Businesses move for all kinds of reasons. Maybe they need more space, an updated image, or a better location. They might be launching a startup technology firm or moving up from a home office. Perhaps things haven’t worked well with the current landlord or property management firm and it’s time for a change.
Whatever the reason, it had better be compelling because moving is a complex process. And, the cost of leasing office space is one of a company’s biggest expenses; second only to salaries and wages. Because the decision about whether—and when—to move to new office space is so critical, it pays to plan carefully and ask the right questions before getting started.
Is an office relocation necessary?
What’s making you want to move to new office space, and are there options for resolving those issues without moving? If you have outgrown your existing office or you need to downsize, your current landlord might be able to accommodate your new requirements. Or perhaps your existing space could be renovated or reconfigured to be more efficient.
If your office space is starting to show its age, investigate options for remodeling, updating signage, or redecorating with upscale colors and furnishings.
Is it time to change or enhance your office image?
Does your business need to upgrade the quality or image of its office space? A new facility designed for your specific needs can enhance productivity and have a positive impact on your company’s overall success.
Would a new location be better for business?
A better location could bring you closer to your customer base or even attract new business. First impressions count, and the neighborhood makes an impression on every visitor before they even see your office. Even if the location doesn’t impact your type of business, it can impact your bottom line—rental rates can vary widely in different parts of town. Also, the right location with the right amenities can help attract and retain key employees.
Are there other issues?
Perhaps you are no longer comfortable working with your current landlord or property management firm and you feel it’s time for a change. Are there seasonal fluctuations or other considerations that will affect the timing of your move? For example, if your operation is busiest during the fall and winter, you may want to try and schedule your relocation during the spring or summer months.
Moving to new office space can be a chance for a fresh start and an opportunity to generate excitement among employees and clients. If you decide it’s the right time to make a move, make sure you have a plan and stick to it. And, use a checklist to make sure your move goes as smooth and stress-free as possible.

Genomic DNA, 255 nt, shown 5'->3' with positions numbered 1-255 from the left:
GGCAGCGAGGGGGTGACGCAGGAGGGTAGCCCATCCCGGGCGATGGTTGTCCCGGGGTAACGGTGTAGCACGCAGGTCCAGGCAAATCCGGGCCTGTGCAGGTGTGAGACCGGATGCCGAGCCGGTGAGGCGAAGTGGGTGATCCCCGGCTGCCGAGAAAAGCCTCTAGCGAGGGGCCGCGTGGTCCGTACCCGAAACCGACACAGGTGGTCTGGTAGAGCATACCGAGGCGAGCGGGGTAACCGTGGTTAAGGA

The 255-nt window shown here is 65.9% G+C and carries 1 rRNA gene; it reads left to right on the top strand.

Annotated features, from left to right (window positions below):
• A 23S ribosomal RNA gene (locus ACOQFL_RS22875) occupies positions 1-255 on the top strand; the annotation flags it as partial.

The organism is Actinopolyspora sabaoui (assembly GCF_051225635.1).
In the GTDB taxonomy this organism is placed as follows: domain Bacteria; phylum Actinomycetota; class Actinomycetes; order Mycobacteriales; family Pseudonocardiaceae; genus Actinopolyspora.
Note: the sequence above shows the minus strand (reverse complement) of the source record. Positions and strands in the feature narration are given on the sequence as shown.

How to attain the ideal office for your business
Determine Your Needs
- How much space do you require?
- What type of building fits your business?
- What is your preferred geographic location?
- Establish your rental expense budget.
Identify Potential Properties
- A thorough market survey of available properties meeting your requirements will be provided.
- List is narrowed by excluding any properties that are undesirable.
- A property tour of the remaining facilities will be scheduled.
Take a Property Tour
- Guided-tour of the prospective properties.
- Two or three properties that would best fit your needs are identified.
- Re-tour specific properties, if necessary, to gather additional information.
Preliminary Space Planning
- A space planner or architect will help determine the most efficient use of space at your two or three top building alternatives.
- The general type and amount of changes required will be established for construction cost estimate purposes.
The Request for Proposal (RFP)
- RFP’s will be prepared and distributed to the landlords of your top two or three building choices.
Select a Building or Space
- RFP analysis based on the RFP responses will be provided.
- Based on the RFP analysis and the preliminary space plans, determine which space would be the best alternative for your business.
- A Letter of Intent will be sent to the landlord of your selected property outlining the terms you intend the lease to be based on.
- First draft of lease will be requested from landlord.
- Lease review by your commercial real estate broker, decision-maker(s) from your company and your real estate attorney.
- Renegotiate and/or accept lease terms.
- Build-out of space begins.
- Construction progress is monitored throughout the build-out period.
- Final walk-through is performed.
- Certificate of Occupancy is delivered.
- Network/telecommunications equipment set up and testing.
- Move in furnishings and equipment.